What3Words takes the world map used by Google and overlays a grid onto it, assigning a unique string of three words to each of the 57 trillion squares - which can then be used like co-ordinates to relay that location to police, fire and ambulance services, as well as friends or family members.
The three-word combinations are designed to be easy to say and share, and are permanently linked to the same co-ordinates as typical satellite navigation systems that use much longer sequences of numbers.
For example, the entrance to the Chronicle’s offices is ‘tree.fairly.taped’, the war memorial on Barnsley Town Hall’s steps is ‘bats.traps.proven’, the centre spot at Oakwell is ‘vital.cares.gravy’ and the statue of Dickie Bird is ‘likes.wonderfully.begin’.
Someone who is lost can relay their three-word location to the person on the other end of the phone, who can enter them on the What3Words app or website to pinpoint the location exactly.
Woodhead Mountain Rescue Team (WMRT) press officer Steve Cullabine said the team had already seen the system successfully used to treat several casualties - but warned that there is no substitute for experience and an old-fashioned map and compass.
WMRT received a call-out last Wednesday after a female mountain biker fell on Hingcliff Common, near Langsett, and injured her arm.
While an ambulance crew were first on the scene, upon contact with the WMRT duty controller they were unable to give their exact location - until the duty officer suggested the What3Words system, which allowed WMRT to precisely home in on the ambulance crew, and from there the injured woman.
“It’s definitely got its place, but it will be more successful in semi-rural environments, where people aren’t carrying maps,” said Steve.
One of the app’s strengths is that it can be used to tell the user their three-word location even when the phone does not have enough signal to access the internet.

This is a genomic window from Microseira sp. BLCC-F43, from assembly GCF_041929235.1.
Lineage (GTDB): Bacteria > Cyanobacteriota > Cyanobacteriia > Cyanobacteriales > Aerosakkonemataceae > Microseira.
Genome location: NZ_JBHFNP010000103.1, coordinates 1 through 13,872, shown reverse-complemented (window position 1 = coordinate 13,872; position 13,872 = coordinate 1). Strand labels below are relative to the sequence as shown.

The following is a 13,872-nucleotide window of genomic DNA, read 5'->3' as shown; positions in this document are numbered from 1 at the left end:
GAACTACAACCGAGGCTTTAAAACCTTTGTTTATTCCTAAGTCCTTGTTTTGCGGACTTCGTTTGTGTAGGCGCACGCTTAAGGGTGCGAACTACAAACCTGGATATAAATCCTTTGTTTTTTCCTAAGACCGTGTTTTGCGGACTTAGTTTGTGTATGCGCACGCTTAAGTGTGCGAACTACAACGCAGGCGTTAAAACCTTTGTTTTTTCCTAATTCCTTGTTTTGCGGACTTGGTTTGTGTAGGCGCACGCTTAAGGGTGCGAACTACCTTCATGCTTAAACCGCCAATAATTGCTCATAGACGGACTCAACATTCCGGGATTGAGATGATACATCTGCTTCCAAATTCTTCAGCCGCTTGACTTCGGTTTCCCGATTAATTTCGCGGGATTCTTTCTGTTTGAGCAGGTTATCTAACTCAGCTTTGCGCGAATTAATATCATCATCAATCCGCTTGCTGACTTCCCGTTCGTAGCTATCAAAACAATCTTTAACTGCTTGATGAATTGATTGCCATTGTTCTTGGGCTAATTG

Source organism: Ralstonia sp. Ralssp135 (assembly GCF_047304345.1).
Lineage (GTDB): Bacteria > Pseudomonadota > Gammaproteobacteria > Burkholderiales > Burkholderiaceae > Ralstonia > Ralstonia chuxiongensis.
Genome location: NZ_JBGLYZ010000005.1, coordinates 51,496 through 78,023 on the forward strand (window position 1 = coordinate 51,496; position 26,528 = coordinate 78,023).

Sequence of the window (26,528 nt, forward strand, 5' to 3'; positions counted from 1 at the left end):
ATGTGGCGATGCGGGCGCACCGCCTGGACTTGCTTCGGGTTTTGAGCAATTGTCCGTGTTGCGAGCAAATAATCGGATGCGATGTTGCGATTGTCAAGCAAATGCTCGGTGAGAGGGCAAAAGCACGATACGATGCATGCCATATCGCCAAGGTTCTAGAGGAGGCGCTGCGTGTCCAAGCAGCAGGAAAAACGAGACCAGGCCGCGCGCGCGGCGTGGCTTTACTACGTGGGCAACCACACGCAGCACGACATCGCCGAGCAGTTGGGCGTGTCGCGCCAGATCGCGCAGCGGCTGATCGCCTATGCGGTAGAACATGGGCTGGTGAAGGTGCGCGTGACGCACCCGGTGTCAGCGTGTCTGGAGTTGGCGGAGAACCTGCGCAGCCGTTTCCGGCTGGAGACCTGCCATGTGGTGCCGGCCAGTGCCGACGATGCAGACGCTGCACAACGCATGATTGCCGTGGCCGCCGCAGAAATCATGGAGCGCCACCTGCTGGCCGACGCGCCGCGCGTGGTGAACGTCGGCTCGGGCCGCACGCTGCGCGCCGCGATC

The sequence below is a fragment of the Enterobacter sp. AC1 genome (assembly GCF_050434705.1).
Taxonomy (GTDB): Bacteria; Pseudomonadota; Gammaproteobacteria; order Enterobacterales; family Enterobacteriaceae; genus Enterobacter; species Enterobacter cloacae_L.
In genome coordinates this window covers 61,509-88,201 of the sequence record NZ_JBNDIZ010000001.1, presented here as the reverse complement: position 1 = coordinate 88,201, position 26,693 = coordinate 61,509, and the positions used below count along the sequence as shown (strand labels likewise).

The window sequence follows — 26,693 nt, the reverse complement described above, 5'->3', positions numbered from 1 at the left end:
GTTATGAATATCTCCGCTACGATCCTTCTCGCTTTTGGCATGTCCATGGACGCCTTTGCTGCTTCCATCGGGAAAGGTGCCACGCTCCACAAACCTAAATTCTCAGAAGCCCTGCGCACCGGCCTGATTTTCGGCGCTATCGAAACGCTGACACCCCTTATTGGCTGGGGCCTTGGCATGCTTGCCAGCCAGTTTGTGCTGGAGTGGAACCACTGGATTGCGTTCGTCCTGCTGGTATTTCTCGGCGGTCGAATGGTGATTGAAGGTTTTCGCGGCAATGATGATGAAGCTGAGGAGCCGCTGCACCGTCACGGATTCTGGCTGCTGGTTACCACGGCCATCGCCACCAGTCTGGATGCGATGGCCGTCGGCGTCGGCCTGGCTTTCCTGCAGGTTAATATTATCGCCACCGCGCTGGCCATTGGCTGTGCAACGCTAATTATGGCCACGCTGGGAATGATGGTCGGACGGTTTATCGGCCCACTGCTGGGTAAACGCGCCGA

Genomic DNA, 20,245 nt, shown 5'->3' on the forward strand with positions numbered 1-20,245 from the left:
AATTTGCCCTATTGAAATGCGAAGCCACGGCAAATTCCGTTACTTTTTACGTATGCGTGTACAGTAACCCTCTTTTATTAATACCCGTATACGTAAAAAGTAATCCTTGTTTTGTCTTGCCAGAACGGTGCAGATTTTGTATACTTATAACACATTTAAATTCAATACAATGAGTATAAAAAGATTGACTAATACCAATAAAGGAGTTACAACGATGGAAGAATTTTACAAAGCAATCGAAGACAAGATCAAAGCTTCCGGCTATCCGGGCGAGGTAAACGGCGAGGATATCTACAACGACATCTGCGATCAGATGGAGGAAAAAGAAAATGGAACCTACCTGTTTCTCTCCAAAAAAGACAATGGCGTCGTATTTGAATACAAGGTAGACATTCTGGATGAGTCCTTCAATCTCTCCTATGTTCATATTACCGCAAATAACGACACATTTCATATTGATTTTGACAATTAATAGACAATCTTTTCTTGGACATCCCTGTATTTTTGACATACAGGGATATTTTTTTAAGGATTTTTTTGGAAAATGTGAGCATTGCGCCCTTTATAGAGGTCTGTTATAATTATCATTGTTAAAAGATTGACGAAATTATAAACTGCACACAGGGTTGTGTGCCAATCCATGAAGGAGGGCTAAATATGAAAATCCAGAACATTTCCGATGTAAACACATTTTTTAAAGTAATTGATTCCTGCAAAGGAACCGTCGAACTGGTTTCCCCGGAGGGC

That means if someone is injured in a remote location without internet but is still able to make a call, they can share the three-word location and be located by emergency services. Or if someone is injured where there is no internet or phone reception, someone else can head off in search of phone reception and relay the location once they get a signal.
“Along with the ambulance, police and fire services - where it comes in really handy - it’s another tool we can use to find someone’s whereabouts, and we’re for it,” said Steve.
“But while we adapt and can receive both traditional co-ordinates and What3Words, we don’t want to encourage people to be reliant on technology.
“If you’re looking at the outdoor side of things where people are going up mountains and hills there’s no substitute for a map and a compass and the skills to use them.”
South Yorkshire Police hopes it can follow the footsteps of forces around the county, where What3Words has already been used to pinpoint the locations of serious road traffic collisions and find vulnerable domestic abuse victims.
Superintendent Bob Chapman said: “There are occasions where we get calls from people, who have found themselves in emergency situations with no idea where they are.
“This technology is a fantastic, additional tool that we can use to quickly and efficiently locate people who need our help.”
Chris Sheldrick, co-founder and chief executive of What3Words, said: “Being in need of urgent help and not being able to easily describe where you are can be very distressing for the person involved and a really difficult situation for emergency services.
“Today people nearly always have their phone on them. We need to use the tools at our disposal to improve public services and potentially save lives.”
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